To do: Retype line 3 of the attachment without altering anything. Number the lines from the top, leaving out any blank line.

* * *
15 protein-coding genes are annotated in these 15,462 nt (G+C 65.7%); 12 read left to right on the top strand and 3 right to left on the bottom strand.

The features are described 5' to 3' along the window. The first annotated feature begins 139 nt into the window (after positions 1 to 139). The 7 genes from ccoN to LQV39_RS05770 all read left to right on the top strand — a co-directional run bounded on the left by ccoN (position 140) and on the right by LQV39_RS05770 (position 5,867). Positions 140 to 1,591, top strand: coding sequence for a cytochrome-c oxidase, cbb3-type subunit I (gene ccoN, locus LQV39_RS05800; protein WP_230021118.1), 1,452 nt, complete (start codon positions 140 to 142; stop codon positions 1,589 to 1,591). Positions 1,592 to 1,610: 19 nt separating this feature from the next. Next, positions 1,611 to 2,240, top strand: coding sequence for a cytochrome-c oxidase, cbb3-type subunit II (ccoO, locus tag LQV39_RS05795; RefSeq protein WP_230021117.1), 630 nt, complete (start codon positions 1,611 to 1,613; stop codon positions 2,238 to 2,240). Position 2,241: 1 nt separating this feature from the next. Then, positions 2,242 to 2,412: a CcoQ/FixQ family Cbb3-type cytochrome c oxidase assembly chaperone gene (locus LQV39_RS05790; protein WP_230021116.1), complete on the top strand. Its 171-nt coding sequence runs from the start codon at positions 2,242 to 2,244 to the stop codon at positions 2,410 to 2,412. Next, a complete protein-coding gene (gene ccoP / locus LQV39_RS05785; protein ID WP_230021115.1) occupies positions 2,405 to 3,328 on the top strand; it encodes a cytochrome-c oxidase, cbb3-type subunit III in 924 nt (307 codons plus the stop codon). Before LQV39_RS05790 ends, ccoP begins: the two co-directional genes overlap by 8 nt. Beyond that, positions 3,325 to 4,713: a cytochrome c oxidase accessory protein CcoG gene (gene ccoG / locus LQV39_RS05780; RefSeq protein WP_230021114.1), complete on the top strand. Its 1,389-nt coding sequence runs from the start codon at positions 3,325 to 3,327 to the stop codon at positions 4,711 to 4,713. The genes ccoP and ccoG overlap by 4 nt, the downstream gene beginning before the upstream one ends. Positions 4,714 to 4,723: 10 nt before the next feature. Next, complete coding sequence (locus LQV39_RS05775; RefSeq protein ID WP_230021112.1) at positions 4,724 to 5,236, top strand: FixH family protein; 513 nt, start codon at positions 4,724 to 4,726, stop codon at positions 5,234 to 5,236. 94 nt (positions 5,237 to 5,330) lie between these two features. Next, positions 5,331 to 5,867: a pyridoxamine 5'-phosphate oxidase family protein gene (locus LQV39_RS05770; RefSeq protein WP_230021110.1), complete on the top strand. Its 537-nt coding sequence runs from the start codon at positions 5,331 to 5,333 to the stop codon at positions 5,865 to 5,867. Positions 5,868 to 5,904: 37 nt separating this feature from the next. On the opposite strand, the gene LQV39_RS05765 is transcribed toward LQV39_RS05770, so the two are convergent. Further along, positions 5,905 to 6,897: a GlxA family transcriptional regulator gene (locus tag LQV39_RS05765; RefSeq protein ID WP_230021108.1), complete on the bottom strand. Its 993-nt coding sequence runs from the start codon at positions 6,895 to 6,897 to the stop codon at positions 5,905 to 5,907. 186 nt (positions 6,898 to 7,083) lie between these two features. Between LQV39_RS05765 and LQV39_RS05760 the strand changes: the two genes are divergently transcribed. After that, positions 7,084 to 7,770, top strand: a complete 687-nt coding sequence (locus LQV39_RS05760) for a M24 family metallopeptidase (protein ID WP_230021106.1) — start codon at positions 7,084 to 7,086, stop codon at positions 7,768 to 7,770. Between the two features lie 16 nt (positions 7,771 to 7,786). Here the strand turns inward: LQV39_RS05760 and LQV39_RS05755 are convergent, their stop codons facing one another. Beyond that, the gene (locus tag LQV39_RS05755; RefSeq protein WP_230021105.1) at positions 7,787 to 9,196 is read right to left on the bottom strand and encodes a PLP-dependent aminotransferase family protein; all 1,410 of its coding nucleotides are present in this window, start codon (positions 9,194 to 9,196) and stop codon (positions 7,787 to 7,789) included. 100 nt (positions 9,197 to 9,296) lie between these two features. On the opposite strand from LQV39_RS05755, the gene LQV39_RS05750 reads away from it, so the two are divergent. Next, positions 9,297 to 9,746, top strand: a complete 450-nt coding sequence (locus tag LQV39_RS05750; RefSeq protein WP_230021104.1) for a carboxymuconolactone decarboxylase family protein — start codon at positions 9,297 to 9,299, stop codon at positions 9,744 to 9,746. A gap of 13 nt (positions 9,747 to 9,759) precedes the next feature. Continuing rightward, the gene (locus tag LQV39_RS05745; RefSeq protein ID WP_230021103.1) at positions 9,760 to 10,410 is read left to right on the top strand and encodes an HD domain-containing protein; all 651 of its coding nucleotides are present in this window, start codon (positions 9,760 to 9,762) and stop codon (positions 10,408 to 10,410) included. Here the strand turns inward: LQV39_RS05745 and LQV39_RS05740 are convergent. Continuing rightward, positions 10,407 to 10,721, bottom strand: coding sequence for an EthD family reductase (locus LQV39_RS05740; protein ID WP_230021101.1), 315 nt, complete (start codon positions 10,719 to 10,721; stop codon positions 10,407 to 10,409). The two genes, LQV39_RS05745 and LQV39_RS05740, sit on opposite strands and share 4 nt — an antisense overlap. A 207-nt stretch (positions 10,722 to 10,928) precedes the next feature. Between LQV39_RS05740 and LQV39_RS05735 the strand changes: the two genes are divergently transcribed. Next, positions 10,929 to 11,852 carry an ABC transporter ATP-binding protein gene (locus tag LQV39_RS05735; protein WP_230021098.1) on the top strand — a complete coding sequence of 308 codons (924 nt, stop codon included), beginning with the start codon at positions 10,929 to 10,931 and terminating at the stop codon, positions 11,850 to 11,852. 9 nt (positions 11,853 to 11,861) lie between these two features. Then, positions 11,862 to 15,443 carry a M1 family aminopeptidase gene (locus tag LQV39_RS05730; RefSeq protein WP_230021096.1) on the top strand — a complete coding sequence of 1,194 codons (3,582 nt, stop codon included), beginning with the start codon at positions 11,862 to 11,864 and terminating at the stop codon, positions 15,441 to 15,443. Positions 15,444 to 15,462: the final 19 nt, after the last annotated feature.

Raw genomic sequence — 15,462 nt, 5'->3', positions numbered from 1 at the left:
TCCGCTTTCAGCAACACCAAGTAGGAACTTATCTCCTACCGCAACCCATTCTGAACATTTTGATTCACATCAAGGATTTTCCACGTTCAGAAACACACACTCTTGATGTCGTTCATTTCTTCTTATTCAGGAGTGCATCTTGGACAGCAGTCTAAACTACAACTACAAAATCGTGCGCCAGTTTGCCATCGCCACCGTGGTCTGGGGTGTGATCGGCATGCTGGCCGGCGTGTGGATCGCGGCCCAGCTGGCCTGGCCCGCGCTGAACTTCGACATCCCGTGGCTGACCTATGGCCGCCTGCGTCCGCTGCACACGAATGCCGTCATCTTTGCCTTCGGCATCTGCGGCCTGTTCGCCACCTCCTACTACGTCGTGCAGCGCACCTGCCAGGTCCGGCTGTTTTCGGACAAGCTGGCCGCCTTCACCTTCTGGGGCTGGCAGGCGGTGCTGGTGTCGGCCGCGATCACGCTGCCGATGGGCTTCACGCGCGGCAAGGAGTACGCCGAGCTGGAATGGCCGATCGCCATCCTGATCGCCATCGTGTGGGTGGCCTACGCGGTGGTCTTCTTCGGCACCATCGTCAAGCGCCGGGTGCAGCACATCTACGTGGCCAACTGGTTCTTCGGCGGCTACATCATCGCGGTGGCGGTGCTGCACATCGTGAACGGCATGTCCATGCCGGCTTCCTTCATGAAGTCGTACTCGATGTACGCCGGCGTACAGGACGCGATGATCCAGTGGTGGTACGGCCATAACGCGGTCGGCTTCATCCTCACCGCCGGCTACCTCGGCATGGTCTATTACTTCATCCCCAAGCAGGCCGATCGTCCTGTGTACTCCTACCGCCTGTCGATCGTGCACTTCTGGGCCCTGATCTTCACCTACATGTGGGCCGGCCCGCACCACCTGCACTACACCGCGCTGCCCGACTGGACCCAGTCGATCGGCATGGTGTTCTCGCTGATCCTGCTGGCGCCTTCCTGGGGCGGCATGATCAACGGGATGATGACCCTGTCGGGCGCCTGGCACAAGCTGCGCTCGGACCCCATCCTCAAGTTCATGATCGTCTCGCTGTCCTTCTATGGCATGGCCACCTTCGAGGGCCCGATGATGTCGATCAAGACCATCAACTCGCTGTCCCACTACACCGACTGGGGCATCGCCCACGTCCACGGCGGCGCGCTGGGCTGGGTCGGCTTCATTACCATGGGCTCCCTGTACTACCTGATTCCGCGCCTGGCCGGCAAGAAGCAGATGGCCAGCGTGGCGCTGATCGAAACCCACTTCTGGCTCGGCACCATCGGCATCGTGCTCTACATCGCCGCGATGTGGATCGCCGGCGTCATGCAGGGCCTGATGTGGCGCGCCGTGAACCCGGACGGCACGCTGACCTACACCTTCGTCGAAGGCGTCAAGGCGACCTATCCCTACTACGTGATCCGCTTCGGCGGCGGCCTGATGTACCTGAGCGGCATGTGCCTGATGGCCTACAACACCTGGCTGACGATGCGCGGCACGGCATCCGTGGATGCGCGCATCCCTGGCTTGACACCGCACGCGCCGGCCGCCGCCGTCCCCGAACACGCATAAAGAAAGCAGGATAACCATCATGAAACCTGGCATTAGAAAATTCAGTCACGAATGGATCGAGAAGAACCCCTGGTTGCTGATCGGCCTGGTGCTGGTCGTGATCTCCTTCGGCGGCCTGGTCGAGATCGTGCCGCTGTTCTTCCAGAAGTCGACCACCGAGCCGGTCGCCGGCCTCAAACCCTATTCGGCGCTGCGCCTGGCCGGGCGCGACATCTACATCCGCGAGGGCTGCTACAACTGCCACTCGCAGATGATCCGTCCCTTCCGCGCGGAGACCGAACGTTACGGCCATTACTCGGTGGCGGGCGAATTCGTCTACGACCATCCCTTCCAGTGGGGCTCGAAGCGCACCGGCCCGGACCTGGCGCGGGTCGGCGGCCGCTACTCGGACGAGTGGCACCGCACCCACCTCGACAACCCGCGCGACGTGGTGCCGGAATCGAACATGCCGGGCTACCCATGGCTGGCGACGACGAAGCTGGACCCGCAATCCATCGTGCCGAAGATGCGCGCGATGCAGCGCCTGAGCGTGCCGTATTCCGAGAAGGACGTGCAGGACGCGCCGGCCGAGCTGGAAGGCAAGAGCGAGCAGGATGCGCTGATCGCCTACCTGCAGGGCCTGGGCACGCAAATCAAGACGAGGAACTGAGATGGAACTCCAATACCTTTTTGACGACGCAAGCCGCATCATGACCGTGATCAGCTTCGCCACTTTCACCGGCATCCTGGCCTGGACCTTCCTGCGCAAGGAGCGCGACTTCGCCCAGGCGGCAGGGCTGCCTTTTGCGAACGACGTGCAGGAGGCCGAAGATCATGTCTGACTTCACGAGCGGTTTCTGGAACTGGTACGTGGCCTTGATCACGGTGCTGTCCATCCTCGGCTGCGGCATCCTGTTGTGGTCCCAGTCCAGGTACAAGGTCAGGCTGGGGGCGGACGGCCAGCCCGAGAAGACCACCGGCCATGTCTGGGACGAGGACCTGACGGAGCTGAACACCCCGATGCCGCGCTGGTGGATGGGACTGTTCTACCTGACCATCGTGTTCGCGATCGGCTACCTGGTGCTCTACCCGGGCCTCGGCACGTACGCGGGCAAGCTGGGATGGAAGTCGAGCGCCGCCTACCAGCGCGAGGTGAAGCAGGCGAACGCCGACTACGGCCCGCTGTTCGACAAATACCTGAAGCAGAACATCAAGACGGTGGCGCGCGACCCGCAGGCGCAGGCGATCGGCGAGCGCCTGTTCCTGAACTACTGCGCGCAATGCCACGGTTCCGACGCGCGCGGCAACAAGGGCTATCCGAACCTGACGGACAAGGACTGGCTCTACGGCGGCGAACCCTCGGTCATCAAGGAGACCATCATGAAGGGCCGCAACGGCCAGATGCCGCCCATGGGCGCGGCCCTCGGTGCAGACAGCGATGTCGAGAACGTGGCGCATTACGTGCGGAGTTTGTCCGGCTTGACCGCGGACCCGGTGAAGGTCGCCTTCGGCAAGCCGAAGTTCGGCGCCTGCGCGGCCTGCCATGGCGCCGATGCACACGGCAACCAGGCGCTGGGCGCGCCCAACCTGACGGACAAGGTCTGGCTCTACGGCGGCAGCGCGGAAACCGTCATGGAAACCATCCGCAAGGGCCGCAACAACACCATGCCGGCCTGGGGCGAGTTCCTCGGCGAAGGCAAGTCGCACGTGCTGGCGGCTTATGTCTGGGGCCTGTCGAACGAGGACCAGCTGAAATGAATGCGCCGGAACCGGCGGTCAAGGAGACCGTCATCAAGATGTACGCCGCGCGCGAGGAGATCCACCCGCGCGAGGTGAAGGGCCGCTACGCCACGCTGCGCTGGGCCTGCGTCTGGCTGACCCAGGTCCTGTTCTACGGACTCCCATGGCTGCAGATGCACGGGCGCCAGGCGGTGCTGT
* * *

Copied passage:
Raw genomic sequence — 15,462 nt, 5'->3', positions numbered from 1 at the left: